The African Union (AU) has raised over $450 million in pledges from the international community for an African-led force to fight against militants in northern Mali. The donations were the major outcome of a week-long African Union summit in Addis Ababa, Ethiopia, which saw no similar advances regarding ongoing conflicts in the eastern Democratic Republic of Congo (DRC) and between Sudan and South Sudan.
At the summit, African leaders were outspoken in their gratitude for France’s intervention in Mali, but stood united in their support for the rapid deployment of the African-led International Support Mission to Mali (AFISMA) to take over operations against the militant rebels. AFISMA would be led by the West Africa regional bloc ECOWAS, but is set to comprise of troops from outside the region, including 2,250 desert-trained Chadian soldiers.
The AU itself committed $50 million to AFISMA, the first time it has made significant financial contributions to an African fighting force. For example, the AU’s mission in Somalia was largely funded by the West. Apart from the AU’s donation, many African countries, including Nigeria, South Africa, the Ivory Coast, and Ghana, promised further bilateral contributions to AFISMA.
Nevertheless, the AU and ECOWAS will have to lean heavily on non-African countries which agreed to donate either to AFISMA or the Malian military. Japan pledged $120 million, the US $96 million, and the European Union $50 million. Meanwhile China and India each pledged just $1 million – less than some smaller African countries such as Niger and Senegal, which contributed $2 million each.
But even with this support, the final tally of $455.53 million was less than half of the nearly $1 billion goal, which was revised up from $460 million to accommodate over 2,000 extra reserve troops.
Despite its unity in addressing Mali, the AU was unable to make similar breakthroughs regarding problems between the Sudans and in the eastern DRC.
South Sudan’s president Salva Kiir and his Sudanese counterpart Omar al-Bashir met but made little headway in trying to resolve their dispute around the Abyei border-region.
Kiir and al-Bashir previously signed on to the African Union High-level Implementation Panel for Sudan (AUHIP) to demilitarise Abyei and hold a referendum on the region’s final status. But there has been little action on the ground. At the summit, the presidents again agreed to implement AUHIP’s terms, but the AU Peace and Security Council expressed its concern that the countries are conditioning implementation of their decisions on new agreements.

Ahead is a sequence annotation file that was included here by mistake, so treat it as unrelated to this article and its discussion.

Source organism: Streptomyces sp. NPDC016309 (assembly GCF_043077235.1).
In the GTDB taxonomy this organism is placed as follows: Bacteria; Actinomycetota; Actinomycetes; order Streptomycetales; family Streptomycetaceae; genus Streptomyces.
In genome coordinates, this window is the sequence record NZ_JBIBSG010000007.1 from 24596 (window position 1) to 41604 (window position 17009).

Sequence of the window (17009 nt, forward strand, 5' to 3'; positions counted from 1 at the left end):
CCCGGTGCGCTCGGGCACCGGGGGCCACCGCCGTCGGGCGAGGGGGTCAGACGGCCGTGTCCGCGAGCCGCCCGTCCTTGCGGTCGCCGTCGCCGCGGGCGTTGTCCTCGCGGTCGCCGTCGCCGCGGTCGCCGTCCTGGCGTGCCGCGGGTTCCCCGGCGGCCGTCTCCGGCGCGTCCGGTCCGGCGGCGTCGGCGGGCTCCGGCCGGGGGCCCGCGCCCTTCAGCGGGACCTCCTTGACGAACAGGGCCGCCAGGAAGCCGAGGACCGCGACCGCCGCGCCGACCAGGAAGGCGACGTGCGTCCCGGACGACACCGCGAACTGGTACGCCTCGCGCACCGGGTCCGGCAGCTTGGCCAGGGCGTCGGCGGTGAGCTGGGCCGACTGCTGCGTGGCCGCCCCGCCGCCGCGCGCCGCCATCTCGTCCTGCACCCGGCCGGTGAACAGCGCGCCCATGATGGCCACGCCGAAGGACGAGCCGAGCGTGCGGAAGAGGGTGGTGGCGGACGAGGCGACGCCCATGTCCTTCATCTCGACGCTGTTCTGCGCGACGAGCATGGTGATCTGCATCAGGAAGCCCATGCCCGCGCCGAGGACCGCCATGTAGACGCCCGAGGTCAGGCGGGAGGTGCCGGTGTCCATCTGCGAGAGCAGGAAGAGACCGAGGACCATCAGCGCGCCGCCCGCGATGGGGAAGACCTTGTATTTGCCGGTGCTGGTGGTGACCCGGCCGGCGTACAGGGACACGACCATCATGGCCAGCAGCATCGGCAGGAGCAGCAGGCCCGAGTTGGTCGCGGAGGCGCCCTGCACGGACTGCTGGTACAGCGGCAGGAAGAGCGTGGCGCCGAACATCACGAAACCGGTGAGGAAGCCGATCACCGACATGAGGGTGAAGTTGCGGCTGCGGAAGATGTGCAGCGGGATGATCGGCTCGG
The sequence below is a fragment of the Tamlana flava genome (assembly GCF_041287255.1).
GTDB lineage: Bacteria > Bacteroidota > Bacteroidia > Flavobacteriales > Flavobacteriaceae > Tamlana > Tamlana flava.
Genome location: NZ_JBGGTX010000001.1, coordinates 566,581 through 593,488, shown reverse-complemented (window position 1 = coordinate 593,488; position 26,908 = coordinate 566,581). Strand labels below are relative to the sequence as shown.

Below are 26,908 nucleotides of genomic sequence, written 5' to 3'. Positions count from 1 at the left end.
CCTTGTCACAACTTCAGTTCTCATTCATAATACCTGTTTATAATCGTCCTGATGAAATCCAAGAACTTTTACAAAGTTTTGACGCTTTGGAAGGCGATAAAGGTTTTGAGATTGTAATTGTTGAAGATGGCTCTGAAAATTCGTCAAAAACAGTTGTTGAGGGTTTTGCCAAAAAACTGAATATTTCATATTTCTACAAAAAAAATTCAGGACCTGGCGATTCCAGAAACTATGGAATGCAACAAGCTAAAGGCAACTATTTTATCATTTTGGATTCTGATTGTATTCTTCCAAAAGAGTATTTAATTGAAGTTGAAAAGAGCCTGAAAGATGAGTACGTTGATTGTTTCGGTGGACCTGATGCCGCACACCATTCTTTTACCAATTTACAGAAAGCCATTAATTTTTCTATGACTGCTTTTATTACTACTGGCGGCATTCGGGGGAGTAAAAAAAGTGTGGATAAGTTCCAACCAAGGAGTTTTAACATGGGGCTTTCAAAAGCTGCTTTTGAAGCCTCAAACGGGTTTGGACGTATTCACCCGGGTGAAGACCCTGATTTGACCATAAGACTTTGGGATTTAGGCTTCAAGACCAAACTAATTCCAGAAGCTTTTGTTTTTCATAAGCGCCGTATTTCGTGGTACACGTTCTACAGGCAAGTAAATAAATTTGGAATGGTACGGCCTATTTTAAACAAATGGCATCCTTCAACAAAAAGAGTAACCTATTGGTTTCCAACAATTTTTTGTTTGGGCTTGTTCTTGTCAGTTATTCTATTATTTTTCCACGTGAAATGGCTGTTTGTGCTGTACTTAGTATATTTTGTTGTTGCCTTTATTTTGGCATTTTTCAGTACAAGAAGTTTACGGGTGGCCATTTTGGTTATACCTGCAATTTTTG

Speaking to Think Africa Press, Renata Rendon of the humanitarian group Enough Project, said the March deadline is positive, but that “the problem is the government of Sudan will invent preconditions and delay progress”. If Khartoum continues to stall, Rendon said, the AU will have to be more decisive to prevent escalation of tensions in Abyei, where thousands have been displaced. “Another outburst of violence,” she said, “we know from history, is a result of delayed progress on Abyei’s final status.”
Sudan was also under pressure from humanitarian groups which urged an end to attacks in the Blue Nile and South Kordofan regions. Some organisations accuse al-Bashir of bombing civilians and blocking the flow of food and medicine to certain groups. At the summit, the Peace and Security Council and UN Secretary-General Ban Ki-Moon both requested humanitarian access to the regions.
But Mukesh Kapila, from the anti-genocide organisation Aegis Trust, said the statements were not enough. Earlier in January, Kapila documented human rights abuses in Blue Nile and South Kordofan, and hoped the summit would investigate al-Bashir’s crimes and strongly condemn his actions. “There is no urgency or specific measure,” Kapila told Think Africa Press of the AU’s progress. “The summit seems to simply have given more space and time for Khartoum to continue its ethnic solution.”
Finally, talks stalled on an agreement for a general framework to restore peace to the eastern DRC. The deal would address a proposed neutral international force to be deployed in the region to assist or merge with the UN’s current MONUSCO troops, as well as create a political space for further dialogue, according to Boubacar Diarra, special representative of the African Union for the Great Lakes region.
The DRC, Rwanda, and Uganda, as well as South Africa and Tanzania, were set to sign on to the framework, but did not due to “procedural issues”, said Ban Ki-Moon. “Some member-states expressed some desire that they needed more time to discuss. This is the simple reason why I had to postpone the signing.”
Ban Ki-Moon gave no date on when the countries might sign the agreement, but as in the Sudans, decisions and action cannot come quickly enough for the tens of thousands of civilians affected by the fighting.
According to Emmanuel Kabengele, a Congolese civil society leader who attended the summit, “For us as a population, we need the deployment as soon as possible. Even tomorrow if they can.”
Until the African Union can match its speed in diplomacy with its ability to fundraise, they will have to keep waiting.
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